Egyptian virtual assistant startup Elves has raised US$2 million in funding this year, taking the size of its pre-Series A round to the US$5 million mark.
Founded in 2017, Elves is a tech-driven virtual assistant platform using a “human in the loop” methodology to drive machine learning and build “Alexa Skills”. The chat-based platform allows users to talk to a “superhuman assistant” to do anything, anywhere in the world, for free.
The startup secured a US$2 million seed round in 2017, and has seen strong growth since, especially during the COVID-19 pandemic. In the interim it has turned its attention to a pre-Series A round, which now stands at US$5 million after Elves took on US$2 million in funding in 2020.
The round sees Sawari Ventures, a leading Egypt-based VC firm, join a slew of top tier investors from MENA and the United States in investing in Elves. The initial round was completed back in February 2020, with additional follow-on in July reflecting confidence in Elves, which expanded its user base by 500 per cent since the start of the pandemic.
“We had to make some hard and fast decisions about where we would focus the business in a COVID or post-COVID world since large parts of our existing revenues were coming from flight bookings, hotel reservations, concerts, and cinema tickets, and those industries were basically shut down,” said Elves founder and chief executive officer (CEO) Karim Elsahy.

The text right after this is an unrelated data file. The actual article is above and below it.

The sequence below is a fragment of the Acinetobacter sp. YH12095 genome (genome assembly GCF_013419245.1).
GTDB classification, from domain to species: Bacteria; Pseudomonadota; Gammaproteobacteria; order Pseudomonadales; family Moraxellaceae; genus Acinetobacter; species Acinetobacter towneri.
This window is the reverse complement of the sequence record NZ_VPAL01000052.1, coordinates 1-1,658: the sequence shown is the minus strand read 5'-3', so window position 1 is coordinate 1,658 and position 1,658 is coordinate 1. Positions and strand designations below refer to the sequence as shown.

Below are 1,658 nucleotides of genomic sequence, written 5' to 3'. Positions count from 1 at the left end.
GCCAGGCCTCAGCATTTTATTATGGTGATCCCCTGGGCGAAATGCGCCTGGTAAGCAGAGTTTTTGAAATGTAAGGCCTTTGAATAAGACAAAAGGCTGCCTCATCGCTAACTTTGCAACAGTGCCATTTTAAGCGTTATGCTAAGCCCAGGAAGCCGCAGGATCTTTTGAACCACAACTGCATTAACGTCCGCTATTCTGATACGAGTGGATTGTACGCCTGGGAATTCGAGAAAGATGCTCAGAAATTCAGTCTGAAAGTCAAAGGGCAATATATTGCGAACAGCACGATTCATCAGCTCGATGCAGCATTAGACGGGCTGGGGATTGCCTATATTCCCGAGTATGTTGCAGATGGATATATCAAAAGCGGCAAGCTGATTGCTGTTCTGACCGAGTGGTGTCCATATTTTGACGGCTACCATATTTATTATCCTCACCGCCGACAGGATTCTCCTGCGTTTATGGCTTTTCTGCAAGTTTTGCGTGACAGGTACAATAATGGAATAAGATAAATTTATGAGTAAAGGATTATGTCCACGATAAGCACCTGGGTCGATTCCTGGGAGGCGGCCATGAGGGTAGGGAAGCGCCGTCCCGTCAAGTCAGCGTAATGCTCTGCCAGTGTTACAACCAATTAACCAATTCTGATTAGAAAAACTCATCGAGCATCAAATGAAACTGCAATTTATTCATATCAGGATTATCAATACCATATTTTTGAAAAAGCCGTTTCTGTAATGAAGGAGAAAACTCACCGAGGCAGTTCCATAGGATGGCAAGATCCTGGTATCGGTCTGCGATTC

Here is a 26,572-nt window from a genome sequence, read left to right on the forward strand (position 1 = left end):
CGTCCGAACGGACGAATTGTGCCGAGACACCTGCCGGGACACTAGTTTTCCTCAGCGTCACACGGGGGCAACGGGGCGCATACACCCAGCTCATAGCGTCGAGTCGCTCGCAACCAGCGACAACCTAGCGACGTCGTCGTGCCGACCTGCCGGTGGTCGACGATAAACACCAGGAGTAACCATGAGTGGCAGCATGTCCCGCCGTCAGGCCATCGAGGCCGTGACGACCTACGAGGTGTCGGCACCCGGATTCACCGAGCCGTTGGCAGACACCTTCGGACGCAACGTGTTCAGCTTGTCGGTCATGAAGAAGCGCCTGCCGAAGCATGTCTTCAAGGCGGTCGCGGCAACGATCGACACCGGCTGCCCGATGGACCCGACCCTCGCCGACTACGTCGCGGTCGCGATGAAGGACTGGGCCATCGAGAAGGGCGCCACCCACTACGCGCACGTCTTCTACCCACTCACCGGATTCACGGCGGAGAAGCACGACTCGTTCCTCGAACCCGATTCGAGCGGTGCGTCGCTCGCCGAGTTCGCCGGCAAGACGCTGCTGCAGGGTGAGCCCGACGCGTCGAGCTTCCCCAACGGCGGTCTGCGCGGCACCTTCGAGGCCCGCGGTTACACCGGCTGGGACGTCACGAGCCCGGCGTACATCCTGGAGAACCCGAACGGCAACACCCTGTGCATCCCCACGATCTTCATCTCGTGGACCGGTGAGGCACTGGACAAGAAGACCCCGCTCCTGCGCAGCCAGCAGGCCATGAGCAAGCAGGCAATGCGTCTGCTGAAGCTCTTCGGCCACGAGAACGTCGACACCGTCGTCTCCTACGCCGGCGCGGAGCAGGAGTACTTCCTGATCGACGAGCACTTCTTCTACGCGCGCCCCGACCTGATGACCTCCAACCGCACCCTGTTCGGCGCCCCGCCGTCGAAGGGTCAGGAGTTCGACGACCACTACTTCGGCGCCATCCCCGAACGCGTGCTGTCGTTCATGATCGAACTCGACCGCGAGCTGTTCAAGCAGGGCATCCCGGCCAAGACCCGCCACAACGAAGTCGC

“We shifted rapidly to a focus on what people would need most while they were confined to their homes, and drilled down on that. Groceries has become very big for us so we’ve automated it, signed up more than 40 grocery partners, and jam-packed it with exclusive deals, and we’re going in in a big way.”
Wael Amin, partner at Sawari Ventures, said what initially attracted the company to Elves was its unique combination of AI and human concierge capabilities, which he said gives it superior versatility and scalability over its competitors.
“The onset of COVID, and the company’s ability to quickly adapt to changing consumer behaviour and scale to meet the surge in demand further reaffirmed our belief in the model, and led us to double down on our initial investment,” he said.
“They’ve successfully demonstrated how previous user requests can be reused to serve similar live requests thus raising the number of live concurrent users each human operator can handle.They are, in essence, generating “Alexa Skills” at a pace of tens of thousands a month through millions of live human conversations.”